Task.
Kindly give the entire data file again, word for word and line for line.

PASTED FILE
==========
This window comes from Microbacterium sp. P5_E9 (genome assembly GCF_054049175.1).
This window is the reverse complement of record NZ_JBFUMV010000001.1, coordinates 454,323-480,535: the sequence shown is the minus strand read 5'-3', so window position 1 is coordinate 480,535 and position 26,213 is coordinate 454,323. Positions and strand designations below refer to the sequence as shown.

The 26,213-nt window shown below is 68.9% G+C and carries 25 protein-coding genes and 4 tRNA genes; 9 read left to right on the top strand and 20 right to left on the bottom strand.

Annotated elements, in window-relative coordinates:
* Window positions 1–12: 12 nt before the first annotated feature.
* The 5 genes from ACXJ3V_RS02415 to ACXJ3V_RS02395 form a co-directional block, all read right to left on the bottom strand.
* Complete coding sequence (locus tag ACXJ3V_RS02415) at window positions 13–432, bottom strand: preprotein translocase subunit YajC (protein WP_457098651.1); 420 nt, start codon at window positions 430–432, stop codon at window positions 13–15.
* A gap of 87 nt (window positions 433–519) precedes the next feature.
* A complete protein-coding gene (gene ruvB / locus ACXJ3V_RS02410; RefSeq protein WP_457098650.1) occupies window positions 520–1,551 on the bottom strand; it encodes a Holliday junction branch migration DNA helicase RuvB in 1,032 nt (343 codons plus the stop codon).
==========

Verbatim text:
This window comes from Microbacterium sp. P5_E9 (genome assembly GCF_054049175.1).
This window is the reverse complement of record NZ_JBFUMV010000001.1, coordinates 454,323-480,535: the sequence shown is the minus strand read 5'-3', so window position 1 is coordinate 480,535 and position 26,213 is coordinate 454,323. Positions and strand designations below refer to the sequence as shown.

The 26,213-nt window shown below is 68.9% G+C and carries 25 protein-coding genes and 4 tRNA genes; 9 read left to right on the top strand and 20 right to left on the bottom strand.

Annotated elements, in window-relative coordinates:
* Window positions 1–12: 12 nt before the first annotated feature.
* The 5 genes from ACXJ3V_RS02415 to ACXJ3V_RS02395 form a co-directional block, all read right to left on the bottom strand.
* Complete coding sequence (locus tag ACXJ3V_RS02415) at window positions 13–432, bottom strand: preprotein translocase subunit YajC (protein WP_457098651.1); 420 nt, start codon at window positions 430–432, stop codon at window positions 13–15.
* A gap of 87 nt (window positions 433–519) precedes the next feature.
* A complete protein-coding gene (gene ruvB / locus ACXJ3V_RS02410; RefSeq protein WP_457098650.1) occupies window positions 520–1,551 on the bottom strand; it encodes a Holliday junction branch migration DNA helicase RuvB in 1,032 nt (343 codons plus the stop codon).